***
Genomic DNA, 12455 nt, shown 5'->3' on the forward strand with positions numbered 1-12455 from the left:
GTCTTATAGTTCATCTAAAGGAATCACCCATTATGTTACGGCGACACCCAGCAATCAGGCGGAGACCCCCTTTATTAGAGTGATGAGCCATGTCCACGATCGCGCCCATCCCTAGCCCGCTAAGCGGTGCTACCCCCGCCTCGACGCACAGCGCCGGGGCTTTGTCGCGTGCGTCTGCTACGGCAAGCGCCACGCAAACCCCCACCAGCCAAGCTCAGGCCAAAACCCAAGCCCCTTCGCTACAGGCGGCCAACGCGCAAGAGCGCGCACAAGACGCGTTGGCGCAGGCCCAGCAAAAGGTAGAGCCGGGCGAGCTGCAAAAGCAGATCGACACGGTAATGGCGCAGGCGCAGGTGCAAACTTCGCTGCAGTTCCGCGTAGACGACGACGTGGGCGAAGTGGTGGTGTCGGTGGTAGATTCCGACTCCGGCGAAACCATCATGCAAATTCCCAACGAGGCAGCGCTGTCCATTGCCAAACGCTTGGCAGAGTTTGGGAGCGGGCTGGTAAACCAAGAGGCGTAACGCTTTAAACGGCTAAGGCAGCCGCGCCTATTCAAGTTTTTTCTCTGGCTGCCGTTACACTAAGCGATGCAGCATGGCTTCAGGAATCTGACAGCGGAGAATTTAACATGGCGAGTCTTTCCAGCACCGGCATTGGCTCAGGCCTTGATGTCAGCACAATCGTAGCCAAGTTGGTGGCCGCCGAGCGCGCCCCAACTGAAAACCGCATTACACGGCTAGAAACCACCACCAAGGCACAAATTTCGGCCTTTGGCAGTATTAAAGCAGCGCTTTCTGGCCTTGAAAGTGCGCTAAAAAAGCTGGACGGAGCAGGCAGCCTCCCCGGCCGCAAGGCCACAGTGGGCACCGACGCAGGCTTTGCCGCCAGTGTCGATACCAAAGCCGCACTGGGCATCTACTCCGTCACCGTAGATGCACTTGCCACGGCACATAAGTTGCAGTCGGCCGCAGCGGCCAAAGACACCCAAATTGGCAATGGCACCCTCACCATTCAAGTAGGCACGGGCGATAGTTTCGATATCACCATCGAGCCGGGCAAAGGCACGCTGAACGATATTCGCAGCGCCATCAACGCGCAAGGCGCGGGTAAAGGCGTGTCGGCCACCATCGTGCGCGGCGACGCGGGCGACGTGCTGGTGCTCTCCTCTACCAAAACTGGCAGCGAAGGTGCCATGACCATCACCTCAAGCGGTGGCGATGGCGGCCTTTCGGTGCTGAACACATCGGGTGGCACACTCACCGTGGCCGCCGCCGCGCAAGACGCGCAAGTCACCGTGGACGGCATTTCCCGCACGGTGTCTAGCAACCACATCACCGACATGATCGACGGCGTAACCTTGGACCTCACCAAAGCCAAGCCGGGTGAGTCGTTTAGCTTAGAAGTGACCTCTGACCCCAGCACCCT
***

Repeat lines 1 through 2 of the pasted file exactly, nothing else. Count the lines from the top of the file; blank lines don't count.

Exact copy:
Genomic DNA, 12455 nt, shown 5'->3' on the forward strand with positions numbered 1-12455 from the left:
GTCTTATAGTTCATCTAAAGGAATCACCCATTATGTTACGGCGACACCCAGCAATCAGGCGGAGACCCCCTTTATTAGAGTGATGAGCCATGTCCACGATCGCGCCCATCCCTAGCCCGCTAAGCGGTGCTACCCCCGCCTCGACGCACAGCGCCGGGGCTTTGTCGCGTGCGTCTGCTACGGCAAGCGCCACGCAAACCCCCACCAGCCAAGCTCAGGCCAAAACCCAAGCCCCTTCGCTACAGGCGGCCAACGCGCAAGAGCGCGCACAAGACGCGTTGGCGCAGGCCCAGCAAAAGGTAGAGCCGGGCGAGCTGCAAAAGCAGATCGACACGGTAATGGCGCAGGCGCAGGTGCAAACTTCGCTGCAGTTCCGCGTAGACGACGACGTGGGCGAAGTGGTGGTGTCGGTGGTAGATTCCGACTCCGGCGAAACCATCATGCAAATTCCCAACGAGGCAGCGCTGTCCATTGCCAAACGCTTGGCAGAGTTTGGGAGCGGGCTGGTAAACCAAGAGGCGTAACGCTTTAAACGGCTAAGGCAGCCGCGCCTATTCAAGTTTTTTCTCTGGCTGCCGTTACACTAAGCGATGCAGCATGGCTTCAGGAATCTGACAGCGGAGAATTTAACATGGCGAGTCTTTCCAGCACCGGCATTGGCTCAGGCCTTGATGTCAGCACAATCGTAGCCAAGTTGGTGGCCGCCGAGCGCGCCCCAACTGAAAACCGCATTACACGGCTAGAAACCACCACCAAGGCACAAATTTCGGCCTTTGGCAGTATTAAAGCAGCGCTTTCTGGCCTTGAAAGTGCGCTAAAAAAGCTGGACGGAGCAGGCAGCCTCCCCGGCCGCAAGGCCACAGTGGGCACCGACGCAGGCTTTGCCGCCAGTGTCGATACCAAAGCCGCACTGGGCATCTACTCCGTCACCGTAGATGCACTTGCCACGGCACATAAGTTGCAGTCGGCCGCAGCGGCCAAAGACACCCAAATTGGCAATGGCACCCTCACCATTCAAGTAGGCACGGGCGATAGTTTCGATATCACCATCGAGCCGGGCAAAGGCACGCTGAACGATATTCGCAGCGCCATCAACGCGCAAGGCGCGGGTAAAGGCGTGTCGGCCACCATCGTGCGCGGCGACGCGGGCGACGTGCTGGTGCTCTCCTCTACCAAAACTGGCAGCGAAGGTGCCATGACCATCACCTCAAGCGGTGGCGATGGCGGCCTTTCGGTGCTGAACACATCGGGTGGCACACTCACCGTGGCCGCCGCCGCGCAAGACGCGCAAGTCACCGTGGACGGCATTTCCCGCACGGTGTCTAGCAACCACATCACCGACATGATCGACGGCGTAACCTTGGACCTCACCAAAGCCAAGCCGGGTGAGTCGTTTAGCTTAGAAGTGACCTCTGACCCCAGCACCCT